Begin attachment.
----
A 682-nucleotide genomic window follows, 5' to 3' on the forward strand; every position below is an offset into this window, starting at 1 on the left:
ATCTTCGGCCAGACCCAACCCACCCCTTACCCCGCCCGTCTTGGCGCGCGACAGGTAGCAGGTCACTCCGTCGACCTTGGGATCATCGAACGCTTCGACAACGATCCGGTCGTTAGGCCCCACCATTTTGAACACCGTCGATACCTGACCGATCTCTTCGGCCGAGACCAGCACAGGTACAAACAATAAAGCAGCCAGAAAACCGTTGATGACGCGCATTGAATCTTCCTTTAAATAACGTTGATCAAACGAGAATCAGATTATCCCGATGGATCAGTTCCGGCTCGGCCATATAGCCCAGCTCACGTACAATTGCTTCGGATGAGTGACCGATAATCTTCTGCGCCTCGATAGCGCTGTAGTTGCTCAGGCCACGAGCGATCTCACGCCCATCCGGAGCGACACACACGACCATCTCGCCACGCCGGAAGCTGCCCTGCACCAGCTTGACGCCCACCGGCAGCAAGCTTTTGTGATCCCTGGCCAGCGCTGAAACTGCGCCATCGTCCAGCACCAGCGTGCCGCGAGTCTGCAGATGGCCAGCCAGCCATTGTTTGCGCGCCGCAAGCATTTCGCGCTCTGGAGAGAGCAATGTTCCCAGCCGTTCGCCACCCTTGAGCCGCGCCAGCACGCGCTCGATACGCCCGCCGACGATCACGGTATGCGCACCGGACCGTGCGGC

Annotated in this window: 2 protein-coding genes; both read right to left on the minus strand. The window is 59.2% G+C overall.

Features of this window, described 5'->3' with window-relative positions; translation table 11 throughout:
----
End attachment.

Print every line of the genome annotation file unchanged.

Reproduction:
A 682-nucleotide genomic window follows, 5' to 3' on the forward strand; every position below is an offset into this window, starting at 1 on the left:
ATCTTCGGCCAGACCCAACCCACCCCTTACCCCGCCCGTCTTGGCGCGCGACAGGTAGCAGGTCACTCCGTCGACCTTGGGATCATCGAACGCTTCGACAACGATCCGGTCGTTAGGCCCCACCATTTTGAACACCGTCGATACCTGACCGATCTCTTCGGCCGAGACCAGCACAGGTACAAACAATAAAGCAGCCAGAAAACCGTTGATGACGCGCATTGAATCTTCCTTTAAATAACGTTGATCAAACGAGAATCAGATTATCCCGATGGATCAGTTCCGGCTCGGCCATATAGCCCAGCTCACGTACAATTGCTTCGGATGAGTGACCGATAATCTTCTGCGCCTCGATAGCGCTGTAGTTGCTCAGGCCACGAGCGATCTCACGCCCATCCGGAGCGACACACACGACCATCTCGCCACGCCGGAAGCTGCCCTGCACCAGCTTGACGCCCACCGGCAGCAAGCTTTTGTGATCCCTGGCCAGCGCTGAAACTGCGCCATCGTCCAGCACCAGCGTGCCGCGAGTCTGCAGATGGCCAGCCAGCCATTGTTTGCGCGCCGCAAGCATTTCGCGCTCTGGAGAGAGCAATGTTCCCAGCCGTTCGCCACCCTTGAGCCGCGCCAGCACGCGCTCGATACGCCCGCCGACGATCACGGTATGCGCACCGGACCGTGCGGC

Annotated in this window: 2 protein-coding genes; both read right to left on the minus strand. The window is 59.2% G+C overall.

Features of this window, described 5'->3' with window-relative positions; translation table 11 throughout: